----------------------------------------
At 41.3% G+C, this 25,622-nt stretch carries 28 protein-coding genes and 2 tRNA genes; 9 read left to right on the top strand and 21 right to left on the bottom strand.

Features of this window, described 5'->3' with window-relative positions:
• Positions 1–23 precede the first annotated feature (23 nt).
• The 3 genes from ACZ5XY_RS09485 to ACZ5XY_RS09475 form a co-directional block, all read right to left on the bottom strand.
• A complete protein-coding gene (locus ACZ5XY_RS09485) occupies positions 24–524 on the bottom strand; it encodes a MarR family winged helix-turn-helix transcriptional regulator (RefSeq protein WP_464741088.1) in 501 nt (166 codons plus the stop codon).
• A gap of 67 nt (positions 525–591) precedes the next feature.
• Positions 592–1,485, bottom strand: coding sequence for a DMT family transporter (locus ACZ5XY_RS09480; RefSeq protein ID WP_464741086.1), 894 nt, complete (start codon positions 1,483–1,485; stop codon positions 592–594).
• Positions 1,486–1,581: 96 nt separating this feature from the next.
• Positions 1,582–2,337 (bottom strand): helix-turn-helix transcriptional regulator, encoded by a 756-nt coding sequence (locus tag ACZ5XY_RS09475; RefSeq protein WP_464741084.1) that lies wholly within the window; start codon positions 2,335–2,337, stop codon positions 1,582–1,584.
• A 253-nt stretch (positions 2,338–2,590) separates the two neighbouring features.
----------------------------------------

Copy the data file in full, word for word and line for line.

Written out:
At 41.3% G+C, this 25,622-nt stretch carries 28 protein-coding genes and 2 tRNA genes; 9 read left to right on the top strand and 21 right to left on the bottom strand.

Features of this window, described 5'->3' with window-relative positions:
• Positions 1–23 precede the first annotated feature (23 nt).
• The 3 genes from ACZ5XY_RS09485 to ACZ5XY_RS09475 form a co-directional block, all read right to left on the bottom strand.
• A complete protein-coding gene (locus ACZ5XY_RS09485) occupies positions 24–524 on the bottom strand; it encodes a MarR family winged helix-turn-helix transcriptional regulator (RefSeq protein WP_464741088.1) in 501 nt (166 codons plus the stop codon).
• A gap of 67 nt (positions 525–591) precedes the next feature.
• Positions 592–1,485, bottom strand: coding sequence for a DMT family transporter (locus ACZ5XY_RS09480; RefSeq protein ID WP_464741086.1), 894 nt, complete (start codon positions 1,483–1,485; stop codon positions 592–594).
• Positions 1,486–1,581: 96 nt separating this feature from the next.
• Positions 1,582–2,337 (bottom strand): helix-turn-helix transcriptional regulator, encoded by a 756-nt coding sequence (locus tag ACZ5XY_RS09475; RefSeq protein WP_464741084.1) that lies wholly within the window; start codon positions 2,335–2,337, stop codon positions 1,582–1,584.
• A 253-nt stretch (positions 2,338–2,590) separates the two neighbouring features.